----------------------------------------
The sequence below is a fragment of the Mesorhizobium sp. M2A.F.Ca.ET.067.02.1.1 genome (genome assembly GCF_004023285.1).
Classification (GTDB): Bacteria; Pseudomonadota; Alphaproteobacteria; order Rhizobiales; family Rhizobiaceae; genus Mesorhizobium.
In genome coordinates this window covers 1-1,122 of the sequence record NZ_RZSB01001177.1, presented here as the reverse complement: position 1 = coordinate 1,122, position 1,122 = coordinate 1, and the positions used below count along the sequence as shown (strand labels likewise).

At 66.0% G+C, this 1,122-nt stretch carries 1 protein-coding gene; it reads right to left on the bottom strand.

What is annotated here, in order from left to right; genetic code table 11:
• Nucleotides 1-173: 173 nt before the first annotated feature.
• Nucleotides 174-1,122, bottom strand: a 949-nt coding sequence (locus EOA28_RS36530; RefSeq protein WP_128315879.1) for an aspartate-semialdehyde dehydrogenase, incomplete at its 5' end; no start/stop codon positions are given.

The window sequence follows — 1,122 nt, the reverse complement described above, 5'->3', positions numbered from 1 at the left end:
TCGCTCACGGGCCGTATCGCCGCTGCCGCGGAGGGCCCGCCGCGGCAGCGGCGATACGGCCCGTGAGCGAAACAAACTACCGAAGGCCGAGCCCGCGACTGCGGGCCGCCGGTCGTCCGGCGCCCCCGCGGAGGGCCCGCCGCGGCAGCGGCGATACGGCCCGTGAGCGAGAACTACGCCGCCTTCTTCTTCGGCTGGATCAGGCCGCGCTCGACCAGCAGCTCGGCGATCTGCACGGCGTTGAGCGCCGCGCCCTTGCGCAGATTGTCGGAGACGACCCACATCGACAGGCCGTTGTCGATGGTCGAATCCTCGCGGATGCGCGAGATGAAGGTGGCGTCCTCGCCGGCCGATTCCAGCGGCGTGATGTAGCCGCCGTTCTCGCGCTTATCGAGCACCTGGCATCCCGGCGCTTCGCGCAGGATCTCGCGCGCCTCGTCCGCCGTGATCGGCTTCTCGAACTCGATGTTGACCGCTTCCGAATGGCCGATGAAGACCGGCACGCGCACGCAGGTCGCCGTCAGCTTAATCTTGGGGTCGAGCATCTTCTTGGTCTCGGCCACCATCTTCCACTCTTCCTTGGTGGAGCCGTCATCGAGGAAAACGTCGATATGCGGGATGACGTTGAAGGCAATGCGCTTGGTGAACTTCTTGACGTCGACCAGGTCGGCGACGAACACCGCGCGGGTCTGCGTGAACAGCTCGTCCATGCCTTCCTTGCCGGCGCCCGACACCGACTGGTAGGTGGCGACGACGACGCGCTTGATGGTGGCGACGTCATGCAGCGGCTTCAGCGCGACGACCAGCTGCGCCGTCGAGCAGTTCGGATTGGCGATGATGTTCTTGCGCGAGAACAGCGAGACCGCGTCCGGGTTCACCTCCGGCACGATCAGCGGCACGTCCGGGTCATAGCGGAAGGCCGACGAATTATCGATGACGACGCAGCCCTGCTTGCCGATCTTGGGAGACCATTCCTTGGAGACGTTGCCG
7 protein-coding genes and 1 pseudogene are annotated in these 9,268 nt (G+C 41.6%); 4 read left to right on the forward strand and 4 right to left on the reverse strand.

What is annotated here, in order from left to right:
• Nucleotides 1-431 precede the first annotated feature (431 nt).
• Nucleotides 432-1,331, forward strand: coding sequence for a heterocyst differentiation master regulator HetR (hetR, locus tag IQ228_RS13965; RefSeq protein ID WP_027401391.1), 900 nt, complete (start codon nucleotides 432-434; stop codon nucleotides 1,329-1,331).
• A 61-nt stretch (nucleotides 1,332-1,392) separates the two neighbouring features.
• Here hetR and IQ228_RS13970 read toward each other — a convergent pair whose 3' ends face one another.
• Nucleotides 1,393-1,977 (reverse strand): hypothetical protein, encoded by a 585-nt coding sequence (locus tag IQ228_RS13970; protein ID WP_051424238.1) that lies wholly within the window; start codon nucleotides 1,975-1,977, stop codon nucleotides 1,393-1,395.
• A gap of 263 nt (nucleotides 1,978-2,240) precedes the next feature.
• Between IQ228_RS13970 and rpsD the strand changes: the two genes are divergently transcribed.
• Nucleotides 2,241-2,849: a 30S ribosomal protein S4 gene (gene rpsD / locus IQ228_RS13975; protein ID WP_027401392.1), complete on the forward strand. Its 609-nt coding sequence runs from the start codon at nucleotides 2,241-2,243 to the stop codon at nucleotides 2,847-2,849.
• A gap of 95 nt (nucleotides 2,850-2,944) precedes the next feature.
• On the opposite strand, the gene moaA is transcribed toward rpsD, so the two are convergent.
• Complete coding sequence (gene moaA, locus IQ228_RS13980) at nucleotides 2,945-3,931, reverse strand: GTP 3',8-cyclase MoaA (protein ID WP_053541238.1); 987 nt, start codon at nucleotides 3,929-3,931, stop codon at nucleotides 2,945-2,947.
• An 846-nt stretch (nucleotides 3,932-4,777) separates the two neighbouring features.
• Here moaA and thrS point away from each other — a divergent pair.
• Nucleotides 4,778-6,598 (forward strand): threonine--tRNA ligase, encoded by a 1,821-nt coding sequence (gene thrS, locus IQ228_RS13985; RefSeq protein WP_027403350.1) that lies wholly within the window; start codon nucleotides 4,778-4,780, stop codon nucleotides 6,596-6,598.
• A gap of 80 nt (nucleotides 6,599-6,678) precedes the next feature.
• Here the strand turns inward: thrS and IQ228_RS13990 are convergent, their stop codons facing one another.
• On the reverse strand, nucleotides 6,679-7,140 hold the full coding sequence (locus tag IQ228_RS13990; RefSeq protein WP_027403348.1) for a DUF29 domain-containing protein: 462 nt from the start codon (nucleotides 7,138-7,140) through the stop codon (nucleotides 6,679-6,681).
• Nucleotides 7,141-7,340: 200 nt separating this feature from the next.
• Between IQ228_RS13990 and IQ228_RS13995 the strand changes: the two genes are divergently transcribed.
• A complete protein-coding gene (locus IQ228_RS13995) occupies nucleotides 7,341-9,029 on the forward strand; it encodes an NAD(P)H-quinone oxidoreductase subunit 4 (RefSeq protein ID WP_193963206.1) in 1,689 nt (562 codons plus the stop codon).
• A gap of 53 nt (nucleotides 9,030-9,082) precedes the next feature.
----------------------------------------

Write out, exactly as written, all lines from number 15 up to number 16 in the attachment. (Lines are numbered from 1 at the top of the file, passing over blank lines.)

• Here hetR and IQ228_RS13970 read toward each other — a convergent pair whose 3' ends face one another.
• Nucleotides 1,393-1,977 (reverse strand): hypothetical protein, encoded by a 585-nt coding sequence (locus tag IQ228_RS13970; protein ID WP_051424238.1) that lies wholly within the window; start codon nucleotides 1,975-1,977, stop codon nucleotides 1,393-1,395.